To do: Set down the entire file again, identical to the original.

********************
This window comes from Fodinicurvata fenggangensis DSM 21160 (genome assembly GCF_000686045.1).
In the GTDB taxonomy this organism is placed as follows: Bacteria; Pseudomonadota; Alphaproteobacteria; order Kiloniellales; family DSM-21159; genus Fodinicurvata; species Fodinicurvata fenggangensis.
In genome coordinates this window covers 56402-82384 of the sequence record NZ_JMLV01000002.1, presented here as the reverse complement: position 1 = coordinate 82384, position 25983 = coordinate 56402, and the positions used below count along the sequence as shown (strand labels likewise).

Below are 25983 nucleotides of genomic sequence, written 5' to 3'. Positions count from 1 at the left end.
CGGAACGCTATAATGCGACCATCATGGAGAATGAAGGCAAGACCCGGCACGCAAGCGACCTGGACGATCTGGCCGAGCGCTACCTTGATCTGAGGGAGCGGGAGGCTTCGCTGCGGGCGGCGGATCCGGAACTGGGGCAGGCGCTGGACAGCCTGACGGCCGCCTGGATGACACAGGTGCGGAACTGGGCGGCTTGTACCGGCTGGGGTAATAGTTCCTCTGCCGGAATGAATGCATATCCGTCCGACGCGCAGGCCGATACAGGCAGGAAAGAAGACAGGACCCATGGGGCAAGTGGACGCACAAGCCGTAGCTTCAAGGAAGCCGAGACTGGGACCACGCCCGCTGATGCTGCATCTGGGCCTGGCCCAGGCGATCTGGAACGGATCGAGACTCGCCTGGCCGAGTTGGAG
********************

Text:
This window comes from Fodinicurvata fenggangensis DSM 21160 (genome assembly GCF_000686045.1).
In the GTDB taxonomy this organism is placed as follows: Bacteria; Pseudomonadota; Alphaproteobacteria; order Kiloniellales; family DSM-21159; genus Fodinicurvata; species Fodinicurvata fenggangensis.
In genome coordinates this window covers 56402-82384 of the sequence record NZ_JMLV01000002.1, presented here as the reverse complement: position 1 = coordinate 82384, position 25983 = coordinate 56402, and the positions used below count along the sequence as shown (strand labels likewise).

Below are 25983 nucleotides of genomic sequence, written 5' to 3'. Positions count from 1 at the left end.
CGGAACGCTATAATGCGACCATCATGGAGAATGAAGGCAAGACCCGGCACGCAAGCGACCTGGACGATCTGGCCGAGCGCTACCTTGATCTGAGGGAGCGGGAGGCTTCGCTGCGGGCGGCGGATCCGGAACTGGGGCAGGCGCTGGACAGCCTGACGGCCGCCTGGATGACACAGGTGCGGAACTGGGCGGCTTGTACCGGCTGGGGTAATAGTTCCTCTGCCGGAATGAATGCATATCCGTCCGACGCGCAGGCCGATACAGGCAGGAAAGAAGACAGGACCCATGGGGCAAGTGGACGCACAAGCCGTAGCTTCAAGGAAGCCGAGACTGGGACCACGCCCGCTGATGCTGCATCTGGGCCTGGCCCAGGCGATCTGGAACGGATCGAGACTCGCCTGGCCGAGTTGGAG